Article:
AAI Asks En Banc Seventh Circuit to Reject Loophole for International Cartels that Harm U.S. Victims (Motorola v. AU Optronics)

The AAI has filed an amicus brief asking the Seventh Circuit to grant en banc rehearing to reverse a panel decision holding that the Foreign Trade Antitrust Improvements Act (FTAIA) bars a Sherman Act claim by Motorola to recover overcharges on cartelized LCD panels purchased from conspiring foreign manufacturers.  The AAI’s brief focuses on panels purchased overseas for inclusion in smart phones assembled at foreign manufacturing plants before the phones were shipped to the United States and sold to American consumers at artificially inflated prices.

The AAI’s brief argues that the panel’s decision, by barring any private damages claim with respect to imported price-fixed products first sold abroad, creates a significant loophole in the Sherman Act which undermines already inadequate deterrence of international cartels that harm American consumers.  The panel recognized that price fixing of components abroad frequently raises the prices of finished products imported into the United States, but viewed that as a reason to rein in private damages actions because of comity concerns.  The AAI’s brief argued that comity is not an issue when the relief redresses harm to American consumers.

The case has an unusual procedural history.  After the district court dismissed the complaint, a Seventh Circuit panel granted Motorola’s request for interlocutory review, but simultaneously affirmed on the merits, without briefing or oral argument.  The panel held that the defendants’ conduct did not satisfy the requirements of the FTAIA because it did not have a “direct” effect on domestic commerce, and also that the effect “did not give rise to a claim” under the Sherman Act.

The AAI, along with the Solicitor General and other amici, joined with Motorola in asking for en banc rehearing.  While the petition was pending, the motions panel withdrew its opinion sua sponte, and it set a schedule for briefing and oral argument.  In a revised opinion, the same panel re-affirmed, this time allowing, as the AAI and the government had argued, that the domestic effect was sufficiently “direct.” However, the panel persisted in holding that the domestic effect did not “give rise to a claim” because it interpreted “a claim” to mean Motorola’s particular claim at issue, and Motorola was injured abroad.  It declined to adopt the government’s suggestion to create an exception to the Illinois Brick rule that would allow the first domestic indirect purchaser to recover damages if the direct purchasers’ claims were barred by the FTAIA.    It also held that Motorola’s claims do not fall within the “import commerce exclusion” provision of the FTAIA because Motorola, rather than the defendants, physically imported the panels.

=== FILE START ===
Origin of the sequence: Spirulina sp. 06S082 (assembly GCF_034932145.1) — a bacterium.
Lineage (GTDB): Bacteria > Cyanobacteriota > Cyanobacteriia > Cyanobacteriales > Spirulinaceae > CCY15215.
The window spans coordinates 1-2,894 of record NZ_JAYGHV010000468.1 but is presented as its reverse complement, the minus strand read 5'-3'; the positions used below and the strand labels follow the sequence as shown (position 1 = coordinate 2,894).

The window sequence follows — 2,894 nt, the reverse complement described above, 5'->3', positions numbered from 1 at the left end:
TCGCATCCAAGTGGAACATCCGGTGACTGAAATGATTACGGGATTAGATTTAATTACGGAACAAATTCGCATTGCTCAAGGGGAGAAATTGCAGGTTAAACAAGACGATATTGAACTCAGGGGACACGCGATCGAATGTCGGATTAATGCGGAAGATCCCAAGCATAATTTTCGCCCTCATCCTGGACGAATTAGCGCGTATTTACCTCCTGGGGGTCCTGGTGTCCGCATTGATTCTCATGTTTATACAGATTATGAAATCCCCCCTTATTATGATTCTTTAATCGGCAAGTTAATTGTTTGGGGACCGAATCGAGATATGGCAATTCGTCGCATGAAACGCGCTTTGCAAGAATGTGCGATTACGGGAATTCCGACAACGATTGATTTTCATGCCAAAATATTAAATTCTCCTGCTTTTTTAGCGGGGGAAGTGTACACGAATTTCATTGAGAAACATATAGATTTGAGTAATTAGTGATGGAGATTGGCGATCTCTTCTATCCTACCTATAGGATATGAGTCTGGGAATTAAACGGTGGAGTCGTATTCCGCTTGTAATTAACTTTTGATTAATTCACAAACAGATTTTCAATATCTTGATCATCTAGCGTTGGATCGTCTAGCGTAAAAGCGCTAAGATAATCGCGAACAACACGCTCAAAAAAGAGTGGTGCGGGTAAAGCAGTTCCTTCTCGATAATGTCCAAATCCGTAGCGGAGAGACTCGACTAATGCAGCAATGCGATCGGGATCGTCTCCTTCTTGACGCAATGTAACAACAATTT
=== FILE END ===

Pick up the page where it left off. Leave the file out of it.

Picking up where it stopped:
Motorola has now petitioned for en banc rehearing a second time, again with the AAI’s support.  Besides arguing that the panel’s ruling will significantly undermine deterrence of international cartels, the AAI brief argues that the court’s import commerce holding was clear error and contrary to the authority in other circuits.  The brief also argues that the Supreme Court’s reading of “a claim” to mean “the plaintiff’s claim” in F. Hoffman-LaRoche v. Empagran need not and should not apply where the foreign conduct at issue causes domestic harm by virtue of the foreign injury to the plaintiff.

The brief was written by AAI General Counsel Rick Brunell and Senior Counsel Randy Stutz, with assistance from Research Fellow Geoff Kozen.

The AAI’s first amicus brief in support of en banc rehearing is available here.

The AAI’s amicus brief on the merits, which the Court rejected without explanation, is available here.